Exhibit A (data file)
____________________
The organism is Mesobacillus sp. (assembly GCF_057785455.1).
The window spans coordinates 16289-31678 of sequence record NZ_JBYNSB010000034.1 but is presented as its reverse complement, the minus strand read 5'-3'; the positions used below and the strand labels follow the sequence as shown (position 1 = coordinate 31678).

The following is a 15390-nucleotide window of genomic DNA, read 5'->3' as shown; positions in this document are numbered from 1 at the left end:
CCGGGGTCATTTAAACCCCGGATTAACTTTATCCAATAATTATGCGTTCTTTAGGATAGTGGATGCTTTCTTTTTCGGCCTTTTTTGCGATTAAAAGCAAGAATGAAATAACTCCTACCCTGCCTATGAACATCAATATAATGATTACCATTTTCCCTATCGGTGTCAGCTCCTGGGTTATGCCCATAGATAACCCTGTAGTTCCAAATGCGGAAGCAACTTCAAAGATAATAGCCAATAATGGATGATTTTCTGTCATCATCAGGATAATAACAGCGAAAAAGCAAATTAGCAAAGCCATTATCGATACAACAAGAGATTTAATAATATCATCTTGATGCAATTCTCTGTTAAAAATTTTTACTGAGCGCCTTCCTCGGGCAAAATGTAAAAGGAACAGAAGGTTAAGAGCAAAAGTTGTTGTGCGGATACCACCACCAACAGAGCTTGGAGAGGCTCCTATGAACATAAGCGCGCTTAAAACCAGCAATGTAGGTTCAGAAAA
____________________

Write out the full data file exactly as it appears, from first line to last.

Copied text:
The organism is Mesobacillus sp. (assembly GCF_057785455.1).
The window spans coordinates 16289-31678 of sequence record NZ_JBYNSB010000034.1 but is presented as its reverse complement, the minus strand read 5'-3'; the positions used below and the strand labels follow the sequence as shown (position 1 = coordinate 31678).

The following is a 15390-nucleotide window of genomic DNA, read 5'->3' as shown; positions in this document are numbered from 1 at the left end:
CCGGGGTCATTTAAACCCCGGATTAACTTTATCCAATAATTATGCGTTCTTTAGGATAGTGGATGCTTTCTTTTTCGGCCTTTTTTGCGATTAAAAGCAAGAATGAAATAACTCCTACCCTGCCTATGAACATCAATATAATGATTACCATTTTCCCTATCGGTGTCAGCTCCTGGGTTATGCCCATAGATAACCCTGTAGTTCCAAATGCGGAAGCAACTTCAAAGATAATAGCCAATAATGGATGATTTTCTGTCATCATCAGGATAATAACAGCGAAAAAGCAAATTAGCAAAGCCATTATCGATACAACAAGAGATTTAATAATATCATCTTGATGCAATTCTCTGTTAAAAATTTTTACTGAGCGCCTTCCTCGGGCAAAATGTAAAAGGAACAGAAGGTTAAGAGCAAAAGTTGTTGTGCGGATACCACCACCAACAGAGCTTGGAGAGGCTCCTATGAACATAAGCGCGCTTAAAACCAGCAATGTAGGTTCAGAAAA